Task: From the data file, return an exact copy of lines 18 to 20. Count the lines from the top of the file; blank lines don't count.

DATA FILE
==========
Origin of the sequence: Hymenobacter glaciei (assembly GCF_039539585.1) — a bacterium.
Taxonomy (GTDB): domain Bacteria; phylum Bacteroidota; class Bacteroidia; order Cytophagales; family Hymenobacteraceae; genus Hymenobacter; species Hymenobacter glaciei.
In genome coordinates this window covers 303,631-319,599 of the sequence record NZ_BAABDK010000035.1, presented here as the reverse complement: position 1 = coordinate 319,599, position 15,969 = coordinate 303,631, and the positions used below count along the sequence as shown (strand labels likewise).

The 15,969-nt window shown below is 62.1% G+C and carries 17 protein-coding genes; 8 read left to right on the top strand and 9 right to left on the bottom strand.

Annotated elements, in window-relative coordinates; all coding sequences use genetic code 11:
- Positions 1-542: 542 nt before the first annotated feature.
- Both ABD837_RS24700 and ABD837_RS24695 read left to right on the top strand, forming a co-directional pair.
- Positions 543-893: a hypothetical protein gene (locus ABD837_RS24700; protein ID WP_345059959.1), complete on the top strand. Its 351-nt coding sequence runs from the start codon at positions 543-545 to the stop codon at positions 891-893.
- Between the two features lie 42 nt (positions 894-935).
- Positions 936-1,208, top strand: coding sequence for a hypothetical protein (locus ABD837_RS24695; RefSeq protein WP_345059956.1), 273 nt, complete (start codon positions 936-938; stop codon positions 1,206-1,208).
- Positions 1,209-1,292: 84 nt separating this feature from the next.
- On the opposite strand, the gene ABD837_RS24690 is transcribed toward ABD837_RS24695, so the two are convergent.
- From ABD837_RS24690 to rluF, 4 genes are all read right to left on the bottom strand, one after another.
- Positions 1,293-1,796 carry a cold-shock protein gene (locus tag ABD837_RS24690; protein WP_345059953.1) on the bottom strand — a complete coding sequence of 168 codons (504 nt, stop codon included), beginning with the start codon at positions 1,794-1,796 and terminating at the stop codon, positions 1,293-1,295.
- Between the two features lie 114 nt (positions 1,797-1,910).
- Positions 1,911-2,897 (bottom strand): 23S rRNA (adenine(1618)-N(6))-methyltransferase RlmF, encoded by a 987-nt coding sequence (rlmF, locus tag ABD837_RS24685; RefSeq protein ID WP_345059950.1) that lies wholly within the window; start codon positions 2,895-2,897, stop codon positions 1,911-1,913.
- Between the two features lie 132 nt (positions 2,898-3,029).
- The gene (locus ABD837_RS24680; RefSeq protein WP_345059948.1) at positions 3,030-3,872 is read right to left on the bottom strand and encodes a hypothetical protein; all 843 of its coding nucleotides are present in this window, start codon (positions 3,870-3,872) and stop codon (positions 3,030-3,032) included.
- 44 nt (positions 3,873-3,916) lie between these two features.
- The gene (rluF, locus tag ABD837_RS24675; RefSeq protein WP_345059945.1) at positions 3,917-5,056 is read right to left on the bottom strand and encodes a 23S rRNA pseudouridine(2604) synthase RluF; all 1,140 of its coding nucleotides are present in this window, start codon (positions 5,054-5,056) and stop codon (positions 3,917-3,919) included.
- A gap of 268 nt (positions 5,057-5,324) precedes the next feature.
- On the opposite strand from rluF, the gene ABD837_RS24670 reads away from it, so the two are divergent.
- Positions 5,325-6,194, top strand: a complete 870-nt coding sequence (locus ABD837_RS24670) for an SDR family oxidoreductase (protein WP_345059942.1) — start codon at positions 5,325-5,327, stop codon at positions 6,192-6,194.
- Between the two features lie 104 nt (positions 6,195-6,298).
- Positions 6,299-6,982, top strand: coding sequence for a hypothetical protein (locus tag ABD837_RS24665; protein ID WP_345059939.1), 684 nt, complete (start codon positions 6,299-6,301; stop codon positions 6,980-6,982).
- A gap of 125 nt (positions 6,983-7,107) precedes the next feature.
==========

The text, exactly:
- The gene (locus ABD837_RS24680; RefSeq protein WP_345059948.1) at positions 3,030-3,872 is read right to left on the bottom strand and encodes a hypothetical protein; all 843 of its coding nucleotides are present in this window, start codon (positions 3,870-3,872) and stop codon (positions 3,030-3,032) included.
- 44 nt (positions 3,873-3,916) lie between these two features.
- The gene (rluF, locus tag ABD837_RS24675; RefSeq protein WP_345059945.1) at positions 3,917-5,056 is read right to left on the bottom strand and encodes a 23S rRNA pseudouridine(2604) synthase RluF; all 1,140 of its coding nucleotides are present in this window, start codon (positions 5,054-5,056) and stop codon (positions 3,917-3,919) included.